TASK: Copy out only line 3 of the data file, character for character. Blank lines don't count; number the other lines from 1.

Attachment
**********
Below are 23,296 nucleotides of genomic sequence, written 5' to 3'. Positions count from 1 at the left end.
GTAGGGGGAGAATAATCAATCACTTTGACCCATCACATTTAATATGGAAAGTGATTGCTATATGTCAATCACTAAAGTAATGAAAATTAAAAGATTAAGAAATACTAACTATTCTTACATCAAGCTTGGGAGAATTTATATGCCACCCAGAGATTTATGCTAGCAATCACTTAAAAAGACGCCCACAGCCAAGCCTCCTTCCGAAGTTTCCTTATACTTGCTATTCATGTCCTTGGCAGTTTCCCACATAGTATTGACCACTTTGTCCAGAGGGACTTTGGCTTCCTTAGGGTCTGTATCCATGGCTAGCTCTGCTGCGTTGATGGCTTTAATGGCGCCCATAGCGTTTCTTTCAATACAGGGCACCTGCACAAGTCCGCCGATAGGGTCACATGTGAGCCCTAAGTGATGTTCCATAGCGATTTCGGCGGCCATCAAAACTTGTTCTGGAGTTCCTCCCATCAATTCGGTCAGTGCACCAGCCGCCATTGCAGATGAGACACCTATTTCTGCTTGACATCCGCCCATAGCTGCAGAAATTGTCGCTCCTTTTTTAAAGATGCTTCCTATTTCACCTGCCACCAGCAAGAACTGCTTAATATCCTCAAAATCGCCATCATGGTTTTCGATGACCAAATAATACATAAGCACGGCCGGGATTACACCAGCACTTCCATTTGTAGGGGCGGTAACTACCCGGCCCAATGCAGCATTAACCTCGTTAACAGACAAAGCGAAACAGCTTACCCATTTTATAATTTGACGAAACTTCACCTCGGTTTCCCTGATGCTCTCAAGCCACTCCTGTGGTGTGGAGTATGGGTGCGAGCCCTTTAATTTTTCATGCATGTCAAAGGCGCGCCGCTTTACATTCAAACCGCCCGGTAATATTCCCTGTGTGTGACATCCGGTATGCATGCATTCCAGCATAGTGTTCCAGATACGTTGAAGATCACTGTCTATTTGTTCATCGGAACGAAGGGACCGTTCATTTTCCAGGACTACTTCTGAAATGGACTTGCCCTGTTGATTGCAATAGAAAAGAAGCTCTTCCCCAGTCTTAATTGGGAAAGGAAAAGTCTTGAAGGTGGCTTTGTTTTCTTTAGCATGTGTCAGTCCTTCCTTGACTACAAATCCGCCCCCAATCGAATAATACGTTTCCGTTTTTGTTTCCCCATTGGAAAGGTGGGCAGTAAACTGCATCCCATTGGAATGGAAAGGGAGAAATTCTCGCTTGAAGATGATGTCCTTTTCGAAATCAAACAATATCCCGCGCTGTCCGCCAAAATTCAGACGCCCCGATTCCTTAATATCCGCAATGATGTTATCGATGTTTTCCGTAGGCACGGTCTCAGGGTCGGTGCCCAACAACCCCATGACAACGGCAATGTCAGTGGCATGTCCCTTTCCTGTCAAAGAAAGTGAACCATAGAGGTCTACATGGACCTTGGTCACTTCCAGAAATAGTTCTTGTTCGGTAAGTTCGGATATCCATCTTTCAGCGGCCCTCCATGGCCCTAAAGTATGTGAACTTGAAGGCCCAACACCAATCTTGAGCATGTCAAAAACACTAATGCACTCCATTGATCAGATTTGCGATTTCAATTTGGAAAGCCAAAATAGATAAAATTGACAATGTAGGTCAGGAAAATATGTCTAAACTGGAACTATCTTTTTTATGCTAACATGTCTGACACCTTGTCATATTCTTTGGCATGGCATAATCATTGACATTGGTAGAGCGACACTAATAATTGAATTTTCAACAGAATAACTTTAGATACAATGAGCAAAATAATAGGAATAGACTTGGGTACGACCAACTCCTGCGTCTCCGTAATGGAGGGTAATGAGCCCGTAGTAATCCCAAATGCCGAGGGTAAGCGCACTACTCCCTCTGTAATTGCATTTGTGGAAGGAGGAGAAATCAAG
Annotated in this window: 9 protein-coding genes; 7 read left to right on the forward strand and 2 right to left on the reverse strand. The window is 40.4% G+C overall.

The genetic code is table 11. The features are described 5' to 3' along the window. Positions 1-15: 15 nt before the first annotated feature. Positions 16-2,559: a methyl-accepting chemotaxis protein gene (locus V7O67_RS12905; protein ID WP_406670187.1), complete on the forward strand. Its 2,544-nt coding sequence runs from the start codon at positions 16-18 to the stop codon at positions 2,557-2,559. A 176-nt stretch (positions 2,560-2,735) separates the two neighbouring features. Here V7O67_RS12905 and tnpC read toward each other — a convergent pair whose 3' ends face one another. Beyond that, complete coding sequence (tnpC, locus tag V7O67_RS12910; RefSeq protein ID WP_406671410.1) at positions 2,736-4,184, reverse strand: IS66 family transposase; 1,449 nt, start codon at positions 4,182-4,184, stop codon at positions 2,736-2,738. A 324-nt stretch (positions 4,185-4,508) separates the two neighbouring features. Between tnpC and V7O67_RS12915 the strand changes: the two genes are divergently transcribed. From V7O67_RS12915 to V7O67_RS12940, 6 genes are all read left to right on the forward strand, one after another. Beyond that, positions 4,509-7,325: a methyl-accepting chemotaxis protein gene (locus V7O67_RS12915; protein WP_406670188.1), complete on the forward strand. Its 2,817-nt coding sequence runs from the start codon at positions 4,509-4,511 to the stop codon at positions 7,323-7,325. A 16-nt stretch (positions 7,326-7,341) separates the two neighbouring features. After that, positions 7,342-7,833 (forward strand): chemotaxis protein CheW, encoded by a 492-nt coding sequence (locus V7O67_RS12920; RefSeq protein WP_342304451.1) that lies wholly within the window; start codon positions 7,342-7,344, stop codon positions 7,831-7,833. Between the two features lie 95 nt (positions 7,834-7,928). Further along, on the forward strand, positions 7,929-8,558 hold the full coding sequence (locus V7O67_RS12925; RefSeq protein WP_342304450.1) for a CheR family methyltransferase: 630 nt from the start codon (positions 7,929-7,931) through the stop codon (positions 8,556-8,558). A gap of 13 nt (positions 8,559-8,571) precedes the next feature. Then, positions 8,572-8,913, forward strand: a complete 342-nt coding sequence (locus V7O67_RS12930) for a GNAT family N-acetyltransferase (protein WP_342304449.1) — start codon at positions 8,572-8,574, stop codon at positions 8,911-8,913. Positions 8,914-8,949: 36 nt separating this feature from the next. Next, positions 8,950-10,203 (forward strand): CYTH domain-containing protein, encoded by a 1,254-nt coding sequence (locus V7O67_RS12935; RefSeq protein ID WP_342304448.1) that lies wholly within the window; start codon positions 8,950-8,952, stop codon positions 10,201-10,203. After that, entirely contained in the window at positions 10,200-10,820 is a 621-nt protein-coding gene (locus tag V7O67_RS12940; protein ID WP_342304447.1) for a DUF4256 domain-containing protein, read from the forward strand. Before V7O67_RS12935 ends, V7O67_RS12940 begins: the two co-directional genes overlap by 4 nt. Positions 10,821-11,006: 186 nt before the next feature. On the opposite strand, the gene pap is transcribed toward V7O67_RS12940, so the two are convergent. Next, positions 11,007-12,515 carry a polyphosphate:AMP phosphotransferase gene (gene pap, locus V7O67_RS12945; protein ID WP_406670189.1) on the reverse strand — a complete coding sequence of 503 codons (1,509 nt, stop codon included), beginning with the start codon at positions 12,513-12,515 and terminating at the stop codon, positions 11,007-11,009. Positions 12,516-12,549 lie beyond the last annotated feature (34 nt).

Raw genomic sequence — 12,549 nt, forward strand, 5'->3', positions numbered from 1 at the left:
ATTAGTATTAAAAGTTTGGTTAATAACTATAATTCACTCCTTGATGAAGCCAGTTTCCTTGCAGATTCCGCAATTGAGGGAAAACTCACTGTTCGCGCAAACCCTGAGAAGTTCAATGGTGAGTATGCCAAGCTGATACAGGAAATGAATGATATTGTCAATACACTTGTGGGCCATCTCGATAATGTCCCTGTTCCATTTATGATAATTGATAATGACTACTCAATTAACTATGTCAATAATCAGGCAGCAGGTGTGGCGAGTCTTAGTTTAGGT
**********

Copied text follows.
Annotated in this window: 9 protein-coding genes; 7 read left to right on the forward strand and 2 right to left on the reverse strand. The window is 40.4% G+C overall.